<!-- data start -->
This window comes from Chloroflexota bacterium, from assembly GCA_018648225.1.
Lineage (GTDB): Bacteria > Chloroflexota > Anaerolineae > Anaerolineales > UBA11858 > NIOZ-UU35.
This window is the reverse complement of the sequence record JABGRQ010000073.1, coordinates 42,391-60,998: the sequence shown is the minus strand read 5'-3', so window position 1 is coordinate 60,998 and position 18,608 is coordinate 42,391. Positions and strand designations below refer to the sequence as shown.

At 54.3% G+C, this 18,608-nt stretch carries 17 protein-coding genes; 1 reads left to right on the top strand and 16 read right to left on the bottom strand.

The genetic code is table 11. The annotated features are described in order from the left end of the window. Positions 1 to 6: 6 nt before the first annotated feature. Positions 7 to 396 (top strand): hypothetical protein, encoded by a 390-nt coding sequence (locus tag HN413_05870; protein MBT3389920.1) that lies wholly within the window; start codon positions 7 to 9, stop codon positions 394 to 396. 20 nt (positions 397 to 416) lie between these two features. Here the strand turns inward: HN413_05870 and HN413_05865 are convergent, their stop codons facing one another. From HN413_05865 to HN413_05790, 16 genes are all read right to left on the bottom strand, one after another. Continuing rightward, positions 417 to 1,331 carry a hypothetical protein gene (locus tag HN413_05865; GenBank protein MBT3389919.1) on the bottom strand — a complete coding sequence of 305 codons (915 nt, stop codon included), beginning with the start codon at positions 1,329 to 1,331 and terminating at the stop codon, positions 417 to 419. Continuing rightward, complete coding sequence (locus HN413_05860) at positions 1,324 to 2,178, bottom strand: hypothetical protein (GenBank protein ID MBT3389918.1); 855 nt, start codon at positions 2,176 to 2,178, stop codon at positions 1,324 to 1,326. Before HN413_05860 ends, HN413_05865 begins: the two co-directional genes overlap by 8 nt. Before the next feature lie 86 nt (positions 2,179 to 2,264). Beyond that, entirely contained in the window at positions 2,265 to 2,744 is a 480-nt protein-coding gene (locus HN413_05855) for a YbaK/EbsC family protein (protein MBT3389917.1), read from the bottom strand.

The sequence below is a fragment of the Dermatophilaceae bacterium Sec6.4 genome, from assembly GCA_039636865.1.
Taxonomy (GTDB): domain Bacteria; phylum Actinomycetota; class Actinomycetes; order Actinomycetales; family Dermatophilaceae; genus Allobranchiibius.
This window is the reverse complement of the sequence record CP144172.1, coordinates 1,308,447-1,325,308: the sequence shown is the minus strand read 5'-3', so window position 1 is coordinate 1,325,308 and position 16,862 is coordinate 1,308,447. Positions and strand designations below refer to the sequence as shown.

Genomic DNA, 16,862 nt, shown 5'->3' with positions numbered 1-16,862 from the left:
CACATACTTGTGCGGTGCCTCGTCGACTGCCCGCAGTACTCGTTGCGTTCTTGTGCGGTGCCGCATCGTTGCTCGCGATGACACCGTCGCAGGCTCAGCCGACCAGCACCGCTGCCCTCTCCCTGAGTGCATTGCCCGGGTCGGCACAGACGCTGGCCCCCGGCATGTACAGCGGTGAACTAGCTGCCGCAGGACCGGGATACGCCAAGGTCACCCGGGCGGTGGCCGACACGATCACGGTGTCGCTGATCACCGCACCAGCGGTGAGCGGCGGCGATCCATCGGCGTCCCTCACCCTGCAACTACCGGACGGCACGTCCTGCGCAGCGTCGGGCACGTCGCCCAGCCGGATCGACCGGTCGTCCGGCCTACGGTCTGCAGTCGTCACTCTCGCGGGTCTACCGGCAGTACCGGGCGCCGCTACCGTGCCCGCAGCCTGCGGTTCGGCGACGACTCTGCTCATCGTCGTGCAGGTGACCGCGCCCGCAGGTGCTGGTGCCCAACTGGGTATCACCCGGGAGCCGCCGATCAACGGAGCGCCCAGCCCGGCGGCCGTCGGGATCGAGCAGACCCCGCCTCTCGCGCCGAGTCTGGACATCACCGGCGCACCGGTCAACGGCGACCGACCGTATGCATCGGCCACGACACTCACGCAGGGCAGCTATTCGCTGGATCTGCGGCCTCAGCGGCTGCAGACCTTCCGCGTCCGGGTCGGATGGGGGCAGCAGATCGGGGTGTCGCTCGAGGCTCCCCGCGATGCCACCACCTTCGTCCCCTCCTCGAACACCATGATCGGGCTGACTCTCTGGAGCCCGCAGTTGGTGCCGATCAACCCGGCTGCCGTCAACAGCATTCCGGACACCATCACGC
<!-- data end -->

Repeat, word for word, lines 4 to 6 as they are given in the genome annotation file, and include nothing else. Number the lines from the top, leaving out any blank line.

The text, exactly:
At 54.3% G+C, this 18,608-nt stretch carries 17 protein-coding genes; 1 reads left to right on the top strand and 16 read right to left on the bottom strand.

The genetic code is table 11. The annotated features are described in order from the left end of the window. Positions 1 to 6: 6 nt before the first annotated feature. Positions 7 to 396 (top strand): hypothetical protein, encoded by a 390-nt coding sequence (locus tag HN413_05870; protein MBT3389920.1) that lies wholly within the window; start codon positions 7 to 9, stop codon positions 394 to 396. 20 nt (positions 397 to 416) lie between these two features. Here the strand turns inward: HN413_05870 and HN413_05865 are convergent, their stop codons facing one another. From HN413_05865 to HN413_05790, 16 genes are all read right to left on the bottom strand, one after another. Continuing rightward, positions 417 to 1,331 carry a hypothetical protein gene (locus tag HN413_05865; GenBank protein MBT3389919.1) on the bottom strand — a complete coding sequence of 305 codons (915 nt, stop codon included), beginning with the start codon at positions 1,329 to 1,331 and terminating at the stop codon, positions 417 to 419. Continuing rightward, complete coding sequence (locus HN413_05860) at positions 1,324 to 2,178, bottom strand: hypothetical protein (GenBank protein ID MBT3389918.1); 855 nt, start codon at positions 2,176 to 2,178, stop codon at positions 1,324 to 1,326. Before HN413_05860 ends, HN413_05865 begins: the two co-directional genes overlap by 8 nt. Before the next feature lie 86 nt (positions 2,179 to 2,264). Beyond that, entirely contained in the window at positions 2,265 to 2,744 is a 480-nt protein-coding gene (locus HN413_05855) for a YbaK/EbsC family protein (protein MBT3389917.1), read from the bottom strand.

The sequence below is a fragment of the Dermatophilaceae bacterium Sec6.4 genome, from assembly GCA_039636865.1.